Arbitrator Did Not Exceed His Authority, as Party Submitted the Issue to Him

One of the very few grounds to vacate an arbitration award is if the arbitrator exceeded his/her authority under the arbitration clause or pertinent contract. The First Circuit Court of Appeal has reminded one party, though: if you submit the issue to the arbitrator, then don’t try to argue that he exceeded his authority by ruling on that issue.

The contract in question was for operation of a fiber optic network. As part of the network operator agreement (NOA), the network operator provided a parent company guarantee (referred to throughout the decision as the “Guaranty”) to the network owner. The network owner and operator eventually ended up in arbitration, per an arbitration clause in the agreement between them.

The arbitrator found that the network owner had breached the NOA. And, as a result of that breach, the arbitrator ruled that there was no consideration for the Guaranty and the network owner was not entitled to the benefit of the Guaranty. In the subsequent court battle to confirm or vacate the arbitration award, the network owner argued that the arbitrator had exceeded his authority when effectively invalidating the parent company Guaranty.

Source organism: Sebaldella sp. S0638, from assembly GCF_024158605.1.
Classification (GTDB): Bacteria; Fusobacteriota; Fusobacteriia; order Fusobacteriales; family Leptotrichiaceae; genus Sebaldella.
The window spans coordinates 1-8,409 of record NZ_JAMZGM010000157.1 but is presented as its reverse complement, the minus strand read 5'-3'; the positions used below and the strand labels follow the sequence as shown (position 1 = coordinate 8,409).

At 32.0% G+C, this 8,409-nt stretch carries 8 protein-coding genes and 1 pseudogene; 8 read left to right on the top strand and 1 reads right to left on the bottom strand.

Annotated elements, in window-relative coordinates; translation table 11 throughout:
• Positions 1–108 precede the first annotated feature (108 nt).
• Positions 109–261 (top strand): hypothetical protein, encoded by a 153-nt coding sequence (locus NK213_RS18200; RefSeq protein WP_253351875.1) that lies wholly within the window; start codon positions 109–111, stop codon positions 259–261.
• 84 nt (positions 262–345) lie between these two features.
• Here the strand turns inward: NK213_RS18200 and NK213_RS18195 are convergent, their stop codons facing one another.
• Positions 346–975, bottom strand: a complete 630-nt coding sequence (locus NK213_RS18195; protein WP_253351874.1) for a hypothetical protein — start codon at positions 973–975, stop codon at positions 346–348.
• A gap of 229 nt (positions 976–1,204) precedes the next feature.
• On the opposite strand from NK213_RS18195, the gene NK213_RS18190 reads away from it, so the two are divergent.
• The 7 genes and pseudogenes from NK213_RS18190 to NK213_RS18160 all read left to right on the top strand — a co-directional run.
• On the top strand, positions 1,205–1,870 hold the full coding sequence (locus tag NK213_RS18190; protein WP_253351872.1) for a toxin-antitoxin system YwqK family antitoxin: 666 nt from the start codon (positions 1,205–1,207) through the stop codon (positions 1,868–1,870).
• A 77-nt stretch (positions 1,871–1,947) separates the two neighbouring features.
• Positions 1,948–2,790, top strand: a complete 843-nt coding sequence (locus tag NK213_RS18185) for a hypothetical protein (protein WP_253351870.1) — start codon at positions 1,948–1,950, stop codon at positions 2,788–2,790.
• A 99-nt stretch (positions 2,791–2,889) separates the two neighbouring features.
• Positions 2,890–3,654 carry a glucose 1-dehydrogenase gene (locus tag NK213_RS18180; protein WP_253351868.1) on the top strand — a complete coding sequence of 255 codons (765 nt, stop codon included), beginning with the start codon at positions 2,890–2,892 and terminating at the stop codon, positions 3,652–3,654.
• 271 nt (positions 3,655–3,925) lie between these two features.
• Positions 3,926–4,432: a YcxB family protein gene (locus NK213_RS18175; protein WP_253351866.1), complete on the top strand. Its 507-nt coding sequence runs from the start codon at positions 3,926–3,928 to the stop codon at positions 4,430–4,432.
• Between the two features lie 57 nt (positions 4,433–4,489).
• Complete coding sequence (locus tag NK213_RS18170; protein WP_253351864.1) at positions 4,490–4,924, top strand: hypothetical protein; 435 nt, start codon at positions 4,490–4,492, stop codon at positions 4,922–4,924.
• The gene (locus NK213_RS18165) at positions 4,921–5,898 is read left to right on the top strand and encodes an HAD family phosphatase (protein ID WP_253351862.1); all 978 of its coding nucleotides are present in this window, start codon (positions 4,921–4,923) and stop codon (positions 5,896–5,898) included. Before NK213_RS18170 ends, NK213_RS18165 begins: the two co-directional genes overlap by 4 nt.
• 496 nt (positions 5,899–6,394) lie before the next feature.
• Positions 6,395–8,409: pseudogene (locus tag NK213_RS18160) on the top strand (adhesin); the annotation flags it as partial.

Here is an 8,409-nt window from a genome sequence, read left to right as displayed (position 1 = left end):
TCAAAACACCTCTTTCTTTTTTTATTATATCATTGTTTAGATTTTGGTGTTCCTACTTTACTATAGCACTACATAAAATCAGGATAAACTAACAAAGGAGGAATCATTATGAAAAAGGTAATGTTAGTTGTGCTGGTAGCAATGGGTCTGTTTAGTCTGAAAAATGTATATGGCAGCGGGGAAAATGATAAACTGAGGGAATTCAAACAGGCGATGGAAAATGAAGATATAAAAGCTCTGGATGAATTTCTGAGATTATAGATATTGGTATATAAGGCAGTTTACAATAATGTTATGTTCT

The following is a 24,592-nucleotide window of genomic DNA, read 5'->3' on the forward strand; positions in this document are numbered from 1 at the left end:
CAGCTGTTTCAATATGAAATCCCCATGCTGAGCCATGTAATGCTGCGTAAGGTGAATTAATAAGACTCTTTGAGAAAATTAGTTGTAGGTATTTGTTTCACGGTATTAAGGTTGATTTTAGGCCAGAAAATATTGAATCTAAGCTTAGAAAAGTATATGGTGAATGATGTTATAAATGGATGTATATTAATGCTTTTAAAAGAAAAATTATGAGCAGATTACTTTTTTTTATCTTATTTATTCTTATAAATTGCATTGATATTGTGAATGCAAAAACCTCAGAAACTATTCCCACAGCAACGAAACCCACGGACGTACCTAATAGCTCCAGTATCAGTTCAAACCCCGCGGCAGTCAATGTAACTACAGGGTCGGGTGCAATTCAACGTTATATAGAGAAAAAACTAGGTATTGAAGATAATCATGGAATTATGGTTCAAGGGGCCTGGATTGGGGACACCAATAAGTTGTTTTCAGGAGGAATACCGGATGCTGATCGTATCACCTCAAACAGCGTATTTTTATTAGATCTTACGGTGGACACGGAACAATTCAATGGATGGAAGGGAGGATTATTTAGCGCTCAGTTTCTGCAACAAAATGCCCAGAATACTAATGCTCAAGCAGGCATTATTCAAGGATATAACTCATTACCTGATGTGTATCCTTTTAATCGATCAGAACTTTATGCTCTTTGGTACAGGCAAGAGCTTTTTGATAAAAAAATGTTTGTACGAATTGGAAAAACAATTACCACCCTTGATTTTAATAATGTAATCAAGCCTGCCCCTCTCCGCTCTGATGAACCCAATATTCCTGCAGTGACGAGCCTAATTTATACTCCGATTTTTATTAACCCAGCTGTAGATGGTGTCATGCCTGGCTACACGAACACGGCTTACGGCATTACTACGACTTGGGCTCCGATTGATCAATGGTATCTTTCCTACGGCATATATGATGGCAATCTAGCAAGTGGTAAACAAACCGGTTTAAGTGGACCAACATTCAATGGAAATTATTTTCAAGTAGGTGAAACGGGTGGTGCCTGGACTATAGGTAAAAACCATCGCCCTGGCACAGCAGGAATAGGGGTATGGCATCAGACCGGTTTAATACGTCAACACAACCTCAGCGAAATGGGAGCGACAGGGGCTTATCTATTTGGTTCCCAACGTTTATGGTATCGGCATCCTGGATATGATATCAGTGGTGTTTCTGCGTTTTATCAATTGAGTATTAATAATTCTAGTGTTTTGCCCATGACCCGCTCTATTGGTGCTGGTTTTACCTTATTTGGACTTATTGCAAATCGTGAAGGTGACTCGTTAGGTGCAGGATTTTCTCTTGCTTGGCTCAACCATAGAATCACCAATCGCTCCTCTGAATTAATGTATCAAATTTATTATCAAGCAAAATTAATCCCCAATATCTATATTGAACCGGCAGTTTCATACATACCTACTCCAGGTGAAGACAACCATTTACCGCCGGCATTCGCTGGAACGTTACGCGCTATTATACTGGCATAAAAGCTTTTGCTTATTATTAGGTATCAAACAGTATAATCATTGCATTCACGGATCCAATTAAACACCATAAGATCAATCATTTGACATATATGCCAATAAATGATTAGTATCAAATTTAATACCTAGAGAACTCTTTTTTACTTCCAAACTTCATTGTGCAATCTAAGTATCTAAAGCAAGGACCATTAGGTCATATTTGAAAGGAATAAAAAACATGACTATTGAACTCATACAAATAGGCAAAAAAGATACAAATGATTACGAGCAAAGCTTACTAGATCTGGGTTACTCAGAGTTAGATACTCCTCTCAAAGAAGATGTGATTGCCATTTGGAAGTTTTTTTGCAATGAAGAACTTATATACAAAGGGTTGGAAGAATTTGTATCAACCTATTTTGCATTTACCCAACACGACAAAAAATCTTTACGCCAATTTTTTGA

But in the arbitration, the network owner had asked the arbitrator, after a preliminary award had been issued, to clarify the award relative to the Guaranty. The network owner had also argued that the Guaranty should remain valid and enforceable. The arbitrator’s final award confirmed that the network owner’s breach “went at once to the ‘essence’ or ‘foundation’ of the NOA and underlying consideration of the Guaranty.”

The federal district court sided with the network owner and partially vacated the arbitration award, as it concerned the parent Guaranty. But the First Circuit Court of Appeal reversed: “The question of the Guaranty’s validity was squarely before the arbitrator as a result of [the network owner]’s strategic choices.” The network owner had elected arbitration and had sought in that arbitration a declaration that the “Guaranty and NOA . . . are valid and enforceable contracts . . .”

So by placing the validity of the Guaranty in front of the arbitrator, the network owner would not be justified in later arguing that the arbitrator had exceeded his authority in finding the Guaranty to be without consideration and unenforceable.

The case is Axia NetMedia Corp. v. Mass. Technology Park Corporation, 2020 U.S. App. LEXIS 27666 (1st Cir., Aug. 31, 2020).

About Stan Martin

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Stan Martin holds a law degree and an undergraduate degree in architecture. He has been involved with the construction industry for more than 45 years, working in construction prior to law school and beginning his construction law practice. Over the course of his career, he has served on boards and committees for organizations including the Associated General Contractors of Massachusetts, the Boston Society of Architects, and the Massachusetts Building Congress.

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